Tomorrow will mark the return of my podcast under a new format that will go “around the diamond” using the positions on a baseball field as the segments to break up the show. While I may cover a few things at some positions depending on how much news there is in a given night, I will do no less than one bit from 1st base, 2nd base, Shortstop, 3rd Base and Catcher; three bit from the Outfield and two-three from the mound generally two about starters and one about a reliever. I had hoped to kick off tonight, but I can barely keep my eyes open after a long day at work so I’m going to post the topics without the accompanying sound tonight:
With two more home runs tonight, any chance to buy low on Mark Teixeira has completely vanished. He is hitting .316 since May 4th raising his average 44 points to .239 and he’s hit seven home runs with 18 RBIs in the same span. His OPS is an eye-popping 1.158 thanks to a gaudy .754 SLG. I owned him in four leagues and turned down multiple offers at different points during his slump. Some of the offers were really good, but I just knew he would come out the funk so I passed and it has paid dividends.
Over at the Owner’s Edge for fanball.com, I wrote a two-part predictions piece where I made a series of “unconventional” predictions. Essentially, they were supposed to be daring but with some shred of statistical basis. Atop my list for hitters predictions was that Rickie Weeks would hit 20 HRs and nab 30 SBs. And while I’m way off pace as of today thanks to his diminished speed output, my main point for these predictions was to bring the spotlight on to some guys that other fantasy owners could target. So while I wouldn’t have considered the prediction a win, I definitely felt good about pointing out Weeks as a potential breakthrough candidate for 2009… that is until it was announced today that he would be out for the remainder of the season with a torn tendon sheath in his left wrist. He was on pace for .272-39 HR-105 RBI-123 R-9 SB. I’d have settled for 75% of that pace and completely forgiven him for the menial SB output.
As for the Brewers, who knows how they will move forward. Craig Counsell seems to risky as an everyday player having not topped 372 at-bats since 2005. Is Alcides the answer? No, not Escobar-their hot SS prospect. Hernan Alcides Iribarren has hit .314 in 2099 minor league at-bats, but just 14 major league at-bats to his name. No way he can fill the entire void, but quality glove work and a .275 average would be adequate.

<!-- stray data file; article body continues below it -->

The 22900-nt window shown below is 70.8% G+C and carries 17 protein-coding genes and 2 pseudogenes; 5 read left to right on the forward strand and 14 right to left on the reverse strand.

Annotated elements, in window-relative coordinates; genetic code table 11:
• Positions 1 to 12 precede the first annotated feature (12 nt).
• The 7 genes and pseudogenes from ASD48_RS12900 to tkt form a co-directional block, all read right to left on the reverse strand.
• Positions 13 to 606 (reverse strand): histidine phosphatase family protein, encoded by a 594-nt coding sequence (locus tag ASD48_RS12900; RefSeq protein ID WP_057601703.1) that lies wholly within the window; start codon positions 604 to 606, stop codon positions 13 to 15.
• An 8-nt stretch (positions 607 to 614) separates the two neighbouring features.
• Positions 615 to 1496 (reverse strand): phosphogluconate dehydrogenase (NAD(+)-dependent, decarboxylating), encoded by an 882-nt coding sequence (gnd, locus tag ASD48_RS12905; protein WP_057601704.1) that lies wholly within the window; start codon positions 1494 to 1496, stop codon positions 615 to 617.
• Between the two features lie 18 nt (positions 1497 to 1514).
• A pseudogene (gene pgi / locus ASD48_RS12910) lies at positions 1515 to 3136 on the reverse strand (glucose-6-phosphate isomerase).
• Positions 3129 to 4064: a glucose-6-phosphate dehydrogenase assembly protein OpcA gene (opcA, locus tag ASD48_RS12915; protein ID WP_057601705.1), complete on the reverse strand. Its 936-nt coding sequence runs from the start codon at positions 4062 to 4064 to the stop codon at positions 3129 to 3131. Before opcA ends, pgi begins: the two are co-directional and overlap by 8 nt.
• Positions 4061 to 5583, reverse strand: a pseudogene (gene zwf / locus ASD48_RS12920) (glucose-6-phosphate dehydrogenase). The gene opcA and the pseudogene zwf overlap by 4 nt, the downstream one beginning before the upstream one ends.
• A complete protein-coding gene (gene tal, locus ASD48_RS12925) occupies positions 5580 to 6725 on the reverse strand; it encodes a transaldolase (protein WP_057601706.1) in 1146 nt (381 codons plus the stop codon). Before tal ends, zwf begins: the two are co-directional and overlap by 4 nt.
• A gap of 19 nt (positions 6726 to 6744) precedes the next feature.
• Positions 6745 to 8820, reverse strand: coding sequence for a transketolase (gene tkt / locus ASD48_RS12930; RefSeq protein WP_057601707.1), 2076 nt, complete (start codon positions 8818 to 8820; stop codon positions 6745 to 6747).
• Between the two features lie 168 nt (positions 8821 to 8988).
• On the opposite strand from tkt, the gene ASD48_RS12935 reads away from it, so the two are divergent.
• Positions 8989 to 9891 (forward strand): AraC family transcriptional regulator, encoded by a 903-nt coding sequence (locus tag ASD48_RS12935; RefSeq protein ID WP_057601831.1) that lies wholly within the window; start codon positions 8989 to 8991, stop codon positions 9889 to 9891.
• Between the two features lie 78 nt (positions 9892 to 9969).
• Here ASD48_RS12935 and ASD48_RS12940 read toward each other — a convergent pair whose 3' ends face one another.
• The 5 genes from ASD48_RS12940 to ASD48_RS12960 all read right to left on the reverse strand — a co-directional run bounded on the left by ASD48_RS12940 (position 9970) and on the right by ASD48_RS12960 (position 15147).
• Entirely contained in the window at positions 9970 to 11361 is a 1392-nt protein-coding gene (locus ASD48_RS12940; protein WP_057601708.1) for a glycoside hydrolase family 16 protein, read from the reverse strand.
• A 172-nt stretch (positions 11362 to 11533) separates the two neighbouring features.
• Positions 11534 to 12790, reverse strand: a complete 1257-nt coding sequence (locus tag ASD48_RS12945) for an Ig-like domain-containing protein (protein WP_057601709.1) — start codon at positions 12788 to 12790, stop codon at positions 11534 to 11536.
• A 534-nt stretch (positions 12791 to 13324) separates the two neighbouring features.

With a 3-for-3, 5 RBI performance tonight, Jason Bartlett continued his career year raising his average to .384. More impressive is the massive 1.010 OPS thanks to 16 extra-base hits. With 11 stolen bases, he is already halfway to his 2008 total of 20.
I was really impressed with the Adam Dunn signing in Washington this offseason. Not really because they needed an outfielder (of course, they didn’t), but because they had a bunch of quality hitters that fit several different spots in a lineup well except 4th. Absolutely no cleanup hitters in the group which led to the likes of Nick Johnson, Austin Kearns, Lastings Milledge and Dmitri Young manning the role for large segments of last year. I think the notion of protection is definitely overrated by many, but that doesn’t mean it’s completely non-existent. See Ortiz, David post-Manny and Ethier, Andre with Manny. Dunn protects Ryan Zimmerman and the results have been nothing short of amazing. Zimm is hitting .358 so far this season including a 30-game hit streak along with 10 HRs and 31 RBIs. He is on pace to smash his career highs and though his numbers will even out a bit, he is still headed for a banner season.